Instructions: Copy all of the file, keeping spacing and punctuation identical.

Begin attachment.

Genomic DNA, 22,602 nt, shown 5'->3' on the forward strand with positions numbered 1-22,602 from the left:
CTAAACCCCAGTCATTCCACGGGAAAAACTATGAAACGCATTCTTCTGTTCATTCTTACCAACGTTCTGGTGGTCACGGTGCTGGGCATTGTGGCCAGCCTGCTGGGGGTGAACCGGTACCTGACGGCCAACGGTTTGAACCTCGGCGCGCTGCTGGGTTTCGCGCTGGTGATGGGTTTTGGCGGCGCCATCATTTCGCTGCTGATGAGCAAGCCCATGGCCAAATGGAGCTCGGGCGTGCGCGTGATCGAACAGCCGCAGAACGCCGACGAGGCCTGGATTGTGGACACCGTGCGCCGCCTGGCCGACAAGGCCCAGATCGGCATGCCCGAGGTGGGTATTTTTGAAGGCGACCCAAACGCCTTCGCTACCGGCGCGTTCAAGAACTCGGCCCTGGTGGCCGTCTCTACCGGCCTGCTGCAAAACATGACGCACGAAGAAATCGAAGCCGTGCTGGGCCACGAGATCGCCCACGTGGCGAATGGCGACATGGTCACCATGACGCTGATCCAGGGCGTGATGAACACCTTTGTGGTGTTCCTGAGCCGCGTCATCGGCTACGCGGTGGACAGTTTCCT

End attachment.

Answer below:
Genomic DNA, 22,602 nt, shown 5'->3' on the forward strand with positions numbered 1-22,602 from the left:
CTAAACCCCAGTCATTCCACGGGAAAAACTATGAAACGCATTCTTCTGTTCATTCTTACCAACGTTCTGGTGGTCACGGTGCTGGGCATTGTGGCCAGCCTGCTGGGGGTGAACCGGTACCTGACGGCCAACGGTTTGAACCTCGGCGCGCTGCTGGGTTTCGCGCTGGTGATGGGTTTTGGCGGCGCCATCATTTCGCTGCTGATGAGCAAGCCCATGGCCAAATGGAGCTCGGGCGTGCGCGTGATCGAACAGCCGCAGAACGCCGACGAGGCCTGGATTGTGGACACCGTGCGCCGCCTGGCCGACAAGGCCCAGATCGGCATGCCCGAGGTGGGTATTTTTGAAGGCGACCCAAACGCCTTCGCTACCGGCGCGTTCAAGAACTCGGCCCTGGTGGCCGTCTCTACCGGCCTGCTGCAAAACATGACGCACGAAGAAATCGAAGCCGTGCTGGGCCACGAGATCGCCCACGTGGCGAATGGCGACATGGTCACCATGACGCTGATCCAGGGCGTGATGAACACCTTTGTGGTGTTCCTGAGCCGCGTCATCGGCTACGCGGTGGACAGTTTCCT